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Titolo:
Signaling organogenesis in parasitic angiosperms: Xenognosin generation, perception, and response
Autore:
Keyes, WJ; OMalley, RC; Kim, D; Lynn, DG;
Indirizzi:
Univ Chicago, Searle & Jones Chem Lab, Chicago, IL 60637 USA Univ ChicagoChicago IL USA 60637 & Jones Chem Lab, Chicago, IL 60637 USA
Titolo Testata:
JOURNAL OF PLANT GROWTH REGULATION
fascicolo: 2, volume: 19, anno: 2000,
pagine: 217 - 231
SICI:
0721-7595(200006)19:2<217:SOIPAX>2.0.ZU;2-3
Fonte:
ISI
Lingua:
ENG
Soggetto:
CHRONIC GRANULOMATOUS-DISEASE; BINDING ACTIVITY INVITRO; STIMULATED NADH OXIDASE; CORN ROOT PROTOPLASTS; MAYS-L ROOTS; PLASMA-MEMBRANE; PLANT DEVELOPMENT; FERRICYANIDE REDUCTION; REDOX REGULATION; STRIGA-ASIATICA;
Keywords:
Striga asiatica; parasitic angiosperms; signal transduction; organogenesis; haustorial development; benzoquinones; xenognosin;
Tipo documento:
Article
Natura:
Periodico
Settore Disciplinare:
Agriculture,Biology & Environmental Sciences
Life Sciences
Citazioni:
100
Recensione:
Indirizzi per estratti:
Indirizzo: Lynn, DG Univ Chicago, Searle & Jones Chem Lab, 5735 Ellis Ave, Chicago, IL 60637 USA Univ Chicago 5735 Ellis Ave Chicago IL USA 60637 go, IL 60637 USA
Citazione:
W.J. Keyes et al., "Signaling organogenesis in parasitic angiosperms: Xenognosin generation, perception, and response", J PL GR REG, 19(2), 2000, pp. 217-231

Abstract

Parasitic strategies within the angiosperms generally succeed by tightly coupling developmental transitions with host recognition signals in a process referred to as xenognosis. Within the Scrophulariaceae, Striga asiatica is among the most studied and best understood parasitic member with respect to the processes of host recognition. Specific xenognosins regulate seed germination, the development of the host attachment organ, the haustorium, and several later stages of host-parasite integration. Here we discuss the signals regulating the development of the haustorium, the critical vegetative/parasitic transition in the life cycle of this obligate parasite. We provide evidence for the localized production of H2O2 at the Striga root tip andsuggest how this oxidant is used to exploit host peroxidases and cell wallpectins to generate a simple benzoquinone signal. This benzoquinone xenognosin proves to be both necessary and sufficient for haustorial induction incultured seedlings. Furthermore, evidence is provided that benzoquinone binding to a redox active site completes a "redox circuit" to mediate signal perception. This redox reaction regulates the time-dependent expression of specific marker genes critical for the development of the mature host attachment organ. These studies extend the emerging series of events necessary for the molecular regulation of organogenesis within the parasitic plants and suggest novel signaling features and molecular mechanisms that may be common across higher plants.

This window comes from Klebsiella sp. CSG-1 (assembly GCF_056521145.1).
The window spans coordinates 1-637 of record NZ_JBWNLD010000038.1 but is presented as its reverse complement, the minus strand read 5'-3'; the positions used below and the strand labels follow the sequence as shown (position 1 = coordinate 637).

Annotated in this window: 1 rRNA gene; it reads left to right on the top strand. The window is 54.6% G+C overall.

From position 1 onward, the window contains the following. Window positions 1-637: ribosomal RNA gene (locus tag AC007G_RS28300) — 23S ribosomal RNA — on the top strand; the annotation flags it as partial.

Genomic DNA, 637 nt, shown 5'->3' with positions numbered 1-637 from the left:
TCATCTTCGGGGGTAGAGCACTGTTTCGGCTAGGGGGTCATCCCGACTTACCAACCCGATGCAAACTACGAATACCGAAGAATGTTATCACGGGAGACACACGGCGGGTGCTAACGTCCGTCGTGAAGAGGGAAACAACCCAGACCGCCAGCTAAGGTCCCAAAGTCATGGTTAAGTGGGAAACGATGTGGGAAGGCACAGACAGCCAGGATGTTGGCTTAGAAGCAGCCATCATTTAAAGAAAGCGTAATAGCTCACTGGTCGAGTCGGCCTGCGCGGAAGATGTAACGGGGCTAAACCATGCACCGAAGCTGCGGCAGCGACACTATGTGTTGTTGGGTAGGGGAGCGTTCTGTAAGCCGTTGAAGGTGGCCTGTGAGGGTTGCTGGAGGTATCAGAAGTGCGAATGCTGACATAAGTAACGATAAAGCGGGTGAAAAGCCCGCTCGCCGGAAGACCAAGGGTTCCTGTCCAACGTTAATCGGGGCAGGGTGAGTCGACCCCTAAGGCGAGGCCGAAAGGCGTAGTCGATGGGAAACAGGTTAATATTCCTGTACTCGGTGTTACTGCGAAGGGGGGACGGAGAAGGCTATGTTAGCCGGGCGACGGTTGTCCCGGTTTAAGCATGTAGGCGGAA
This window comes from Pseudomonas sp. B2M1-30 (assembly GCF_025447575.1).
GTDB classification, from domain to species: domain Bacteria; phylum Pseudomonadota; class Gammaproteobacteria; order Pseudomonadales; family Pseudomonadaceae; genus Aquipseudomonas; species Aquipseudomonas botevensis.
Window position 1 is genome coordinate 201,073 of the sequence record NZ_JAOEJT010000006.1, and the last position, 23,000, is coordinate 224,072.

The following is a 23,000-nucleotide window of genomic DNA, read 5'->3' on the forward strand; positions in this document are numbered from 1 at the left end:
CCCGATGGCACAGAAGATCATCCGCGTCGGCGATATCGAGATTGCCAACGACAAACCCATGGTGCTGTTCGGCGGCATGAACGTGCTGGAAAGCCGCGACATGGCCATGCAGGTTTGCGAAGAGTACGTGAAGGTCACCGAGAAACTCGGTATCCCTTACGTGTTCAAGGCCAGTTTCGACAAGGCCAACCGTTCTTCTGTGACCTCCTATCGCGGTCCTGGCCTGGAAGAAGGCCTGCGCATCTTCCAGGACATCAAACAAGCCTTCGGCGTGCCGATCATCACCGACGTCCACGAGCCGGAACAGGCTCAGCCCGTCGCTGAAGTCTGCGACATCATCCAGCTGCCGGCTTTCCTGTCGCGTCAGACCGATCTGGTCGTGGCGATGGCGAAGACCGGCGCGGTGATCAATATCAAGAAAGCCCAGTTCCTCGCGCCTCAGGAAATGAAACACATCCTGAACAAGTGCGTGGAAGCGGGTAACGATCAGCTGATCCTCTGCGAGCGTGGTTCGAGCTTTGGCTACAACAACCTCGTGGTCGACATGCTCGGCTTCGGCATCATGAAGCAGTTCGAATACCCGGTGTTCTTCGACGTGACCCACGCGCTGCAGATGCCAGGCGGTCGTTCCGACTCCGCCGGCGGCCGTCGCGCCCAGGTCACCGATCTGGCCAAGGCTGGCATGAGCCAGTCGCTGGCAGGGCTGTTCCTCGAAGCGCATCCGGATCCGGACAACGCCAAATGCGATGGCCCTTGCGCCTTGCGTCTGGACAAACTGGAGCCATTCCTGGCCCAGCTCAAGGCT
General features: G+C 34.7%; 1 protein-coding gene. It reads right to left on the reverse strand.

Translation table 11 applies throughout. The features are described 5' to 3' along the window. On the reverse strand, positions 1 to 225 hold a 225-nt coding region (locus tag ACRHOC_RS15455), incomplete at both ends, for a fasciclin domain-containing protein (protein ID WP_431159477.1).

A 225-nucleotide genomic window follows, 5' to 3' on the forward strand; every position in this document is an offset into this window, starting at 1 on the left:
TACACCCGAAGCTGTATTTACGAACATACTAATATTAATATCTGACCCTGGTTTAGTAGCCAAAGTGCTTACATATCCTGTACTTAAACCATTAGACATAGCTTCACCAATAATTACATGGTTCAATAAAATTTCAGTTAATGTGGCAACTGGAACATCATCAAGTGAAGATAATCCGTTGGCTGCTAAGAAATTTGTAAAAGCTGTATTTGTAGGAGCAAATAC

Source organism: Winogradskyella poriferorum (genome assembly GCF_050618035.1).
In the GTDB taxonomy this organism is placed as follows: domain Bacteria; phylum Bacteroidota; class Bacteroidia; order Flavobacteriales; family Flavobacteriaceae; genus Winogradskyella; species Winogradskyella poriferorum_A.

ASDD Area Sistemi Dipartimentali e Documentali, Università di Bologna, Catalogo delle riviste ed altri periodici
Documento generato il 27/01/20 alle ore 01:22:24